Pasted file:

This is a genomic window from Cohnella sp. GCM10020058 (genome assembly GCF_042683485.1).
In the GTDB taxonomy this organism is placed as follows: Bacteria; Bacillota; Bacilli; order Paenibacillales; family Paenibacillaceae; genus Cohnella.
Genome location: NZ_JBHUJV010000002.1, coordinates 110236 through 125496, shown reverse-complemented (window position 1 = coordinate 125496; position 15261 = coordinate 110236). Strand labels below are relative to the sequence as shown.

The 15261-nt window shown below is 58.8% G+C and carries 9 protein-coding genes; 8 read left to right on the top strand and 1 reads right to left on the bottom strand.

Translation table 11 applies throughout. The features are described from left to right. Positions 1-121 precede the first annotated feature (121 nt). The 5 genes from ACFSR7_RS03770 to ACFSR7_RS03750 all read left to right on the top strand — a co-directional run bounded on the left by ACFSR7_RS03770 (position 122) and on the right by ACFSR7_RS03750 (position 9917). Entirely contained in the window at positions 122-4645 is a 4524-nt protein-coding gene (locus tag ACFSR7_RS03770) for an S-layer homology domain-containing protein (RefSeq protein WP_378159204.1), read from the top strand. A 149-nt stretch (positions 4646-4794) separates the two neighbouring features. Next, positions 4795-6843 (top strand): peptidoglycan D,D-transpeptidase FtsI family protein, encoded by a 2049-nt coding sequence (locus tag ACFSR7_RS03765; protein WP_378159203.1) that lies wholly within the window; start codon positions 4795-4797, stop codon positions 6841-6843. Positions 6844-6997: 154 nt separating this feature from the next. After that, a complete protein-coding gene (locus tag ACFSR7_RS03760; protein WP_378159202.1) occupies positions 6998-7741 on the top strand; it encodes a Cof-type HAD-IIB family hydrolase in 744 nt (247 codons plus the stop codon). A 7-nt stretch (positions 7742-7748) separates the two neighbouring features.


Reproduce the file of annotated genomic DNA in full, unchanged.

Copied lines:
This is a genomic window from Cohnella sp. GCM10020058 (genome assembly GCF_042683485.1).
In the GTDB taxonomy this organism is placed as follows: Bacteria; Bacillota; Bacilli; order Paenibacillales; family Paenibacillaceae; genus Cohnella.
Genome location: NZ_JBHUJV010000002.1, coordinates 110236 through 125496, shown reverse-complemented (window position 1 = coordinate 125496; position 15261 = coordinate 110236). Strand labels below are relative to the sequence as shown.

The 15261-nt window shown below is 58.8% G+C and carries 9 protein-coding genes; 8 read left to right on the top strand and 1 reads right to left on the bottom strand.

Translation table 11 applies throughout. The features are described from left to right. Positions 1-121 precede the first annotated feature (121 nt). The 5 genes from ACFSR7_RS03770 to ACFSR7_RS03750 all read left to right on the top strand — a co-directional run bounded on the left by ACFSR7_RS03770 (position 122) and on the right by ACFSR7_RS03750 (position 9917). Entirely contained in the window at positions 122-4645 is a 4524-nt protein-coding gene (locus tag ACFSR7_RS03770) for an S-layer homology domain-containing protein (RefSeq protein WP_378159204.1), read from the top strand. A 149-nt stretch (positions 4646-4794) separates the two neighbouring features. Next, positions 4795-6843 (top strand): peptidoglycan D,D-transpeptidase FtsI family protein, encoded by a 2049-nt coding sequence (locus tag ACFSR7_RS03765; protein WP_378159203.1) that lies wholly within the window; start codon positions 4795-4797, stop codon positions 6841-6843. Positions 6844-6997: 154 nt separating this feature from the next. After that, a complete protein-coding gene (locus tag ACFSR7_RS03760; protein WP_378159202.1) occupies positions 6998-7741 on the top strand; it encodes a Cof-type HAD-IIB family hydrolase in 744 nt (247 codons plus the stop codon). A 7-nt stretch (positions 7742-7748) separates the two neighbouring features.